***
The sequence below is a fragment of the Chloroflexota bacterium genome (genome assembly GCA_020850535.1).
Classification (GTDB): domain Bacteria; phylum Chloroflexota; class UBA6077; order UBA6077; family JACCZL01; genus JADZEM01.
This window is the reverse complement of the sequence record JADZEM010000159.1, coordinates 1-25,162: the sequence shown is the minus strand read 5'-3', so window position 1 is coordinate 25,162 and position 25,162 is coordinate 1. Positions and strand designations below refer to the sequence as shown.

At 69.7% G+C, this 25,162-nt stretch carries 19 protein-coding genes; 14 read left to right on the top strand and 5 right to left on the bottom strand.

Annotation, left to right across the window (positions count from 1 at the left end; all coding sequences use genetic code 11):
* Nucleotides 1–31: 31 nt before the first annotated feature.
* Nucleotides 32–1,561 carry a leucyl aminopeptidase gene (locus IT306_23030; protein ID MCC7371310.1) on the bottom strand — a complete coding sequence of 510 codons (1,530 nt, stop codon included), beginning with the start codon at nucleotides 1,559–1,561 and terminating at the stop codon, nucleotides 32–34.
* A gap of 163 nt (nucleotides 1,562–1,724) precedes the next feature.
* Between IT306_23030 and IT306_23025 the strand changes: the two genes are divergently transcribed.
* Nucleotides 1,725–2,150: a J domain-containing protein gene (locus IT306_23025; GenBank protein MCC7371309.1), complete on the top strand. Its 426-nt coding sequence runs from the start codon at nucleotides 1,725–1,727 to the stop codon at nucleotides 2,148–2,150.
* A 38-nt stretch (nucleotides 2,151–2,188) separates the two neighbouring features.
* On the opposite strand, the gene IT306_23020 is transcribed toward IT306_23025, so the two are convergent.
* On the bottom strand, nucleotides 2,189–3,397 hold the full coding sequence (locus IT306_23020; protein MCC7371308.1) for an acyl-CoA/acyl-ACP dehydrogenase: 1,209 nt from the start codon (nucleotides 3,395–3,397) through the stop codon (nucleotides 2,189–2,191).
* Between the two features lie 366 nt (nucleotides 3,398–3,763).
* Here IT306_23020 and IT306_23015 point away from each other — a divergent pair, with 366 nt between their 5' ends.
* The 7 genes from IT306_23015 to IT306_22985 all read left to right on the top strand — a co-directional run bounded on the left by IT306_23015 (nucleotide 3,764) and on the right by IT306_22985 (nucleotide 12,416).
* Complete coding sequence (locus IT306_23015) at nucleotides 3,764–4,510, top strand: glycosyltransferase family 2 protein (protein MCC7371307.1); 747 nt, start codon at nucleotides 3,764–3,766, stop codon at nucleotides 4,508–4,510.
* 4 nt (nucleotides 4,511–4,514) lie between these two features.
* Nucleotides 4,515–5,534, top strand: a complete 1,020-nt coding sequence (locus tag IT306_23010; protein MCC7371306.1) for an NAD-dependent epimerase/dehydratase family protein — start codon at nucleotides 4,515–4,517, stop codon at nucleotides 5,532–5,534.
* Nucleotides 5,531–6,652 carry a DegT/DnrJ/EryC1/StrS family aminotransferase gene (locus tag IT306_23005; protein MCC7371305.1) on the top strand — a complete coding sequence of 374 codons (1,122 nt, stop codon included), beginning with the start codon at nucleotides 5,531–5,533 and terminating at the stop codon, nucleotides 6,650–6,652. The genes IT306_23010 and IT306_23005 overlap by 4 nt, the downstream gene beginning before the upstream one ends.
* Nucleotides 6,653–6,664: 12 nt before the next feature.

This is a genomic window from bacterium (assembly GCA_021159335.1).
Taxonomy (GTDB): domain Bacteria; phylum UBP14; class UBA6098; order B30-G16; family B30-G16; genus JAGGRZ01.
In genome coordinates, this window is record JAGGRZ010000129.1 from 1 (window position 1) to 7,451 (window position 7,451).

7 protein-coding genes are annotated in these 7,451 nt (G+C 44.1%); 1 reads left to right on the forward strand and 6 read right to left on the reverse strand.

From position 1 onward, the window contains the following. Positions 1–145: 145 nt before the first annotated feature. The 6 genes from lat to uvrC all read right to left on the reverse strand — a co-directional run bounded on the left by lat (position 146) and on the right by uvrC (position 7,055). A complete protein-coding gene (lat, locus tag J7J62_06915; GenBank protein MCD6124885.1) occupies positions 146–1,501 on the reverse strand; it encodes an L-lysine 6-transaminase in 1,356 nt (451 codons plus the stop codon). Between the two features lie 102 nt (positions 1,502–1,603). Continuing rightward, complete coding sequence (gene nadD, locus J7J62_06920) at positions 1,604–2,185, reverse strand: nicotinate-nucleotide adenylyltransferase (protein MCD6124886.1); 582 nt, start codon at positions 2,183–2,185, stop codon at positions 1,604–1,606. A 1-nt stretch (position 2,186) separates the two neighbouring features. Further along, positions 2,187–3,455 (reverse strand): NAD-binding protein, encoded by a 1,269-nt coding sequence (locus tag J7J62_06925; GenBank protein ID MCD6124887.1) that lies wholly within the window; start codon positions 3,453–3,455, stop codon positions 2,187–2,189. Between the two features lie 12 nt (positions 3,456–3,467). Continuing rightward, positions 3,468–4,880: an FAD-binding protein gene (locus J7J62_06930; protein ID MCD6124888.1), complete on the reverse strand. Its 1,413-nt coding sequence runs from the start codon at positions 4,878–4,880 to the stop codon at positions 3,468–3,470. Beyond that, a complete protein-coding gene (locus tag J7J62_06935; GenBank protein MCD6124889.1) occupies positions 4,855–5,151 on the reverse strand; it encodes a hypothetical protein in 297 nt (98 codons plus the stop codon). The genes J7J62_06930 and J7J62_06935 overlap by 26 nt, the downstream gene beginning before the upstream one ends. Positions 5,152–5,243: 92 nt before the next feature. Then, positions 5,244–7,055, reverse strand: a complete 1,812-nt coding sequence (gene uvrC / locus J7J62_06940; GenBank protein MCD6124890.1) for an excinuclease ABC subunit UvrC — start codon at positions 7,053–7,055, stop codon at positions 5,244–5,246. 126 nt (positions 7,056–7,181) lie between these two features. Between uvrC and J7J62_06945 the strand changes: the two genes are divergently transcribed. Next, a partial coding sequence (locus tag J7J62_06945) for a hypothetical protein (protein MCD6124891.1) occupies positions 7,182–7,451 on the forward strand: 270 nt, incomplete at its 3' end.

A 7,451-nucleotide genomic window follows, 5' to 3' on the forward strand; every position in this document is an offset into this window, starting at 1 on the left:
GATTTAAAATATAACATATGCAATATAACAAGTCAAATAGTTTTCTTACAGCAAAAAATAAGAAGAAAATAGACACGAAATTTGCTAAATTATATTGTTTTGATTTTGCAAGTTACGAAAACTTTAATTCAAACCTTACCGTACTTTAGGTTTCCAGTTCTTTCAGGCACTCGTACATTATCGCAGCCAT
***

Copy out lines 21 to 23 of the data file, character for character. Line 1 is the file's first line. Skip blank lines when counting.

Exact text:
* Nucleotides 6,653–6,664: 12 nt before the next feature.

This is a genomic window from bacterium (assembly GCA_021159335.1).
Taxonomy (GTDB): domain Bacteria; phylum UBP14; class UBA6098; order B30-G16; family B30-G16; genus JAGGRZ01.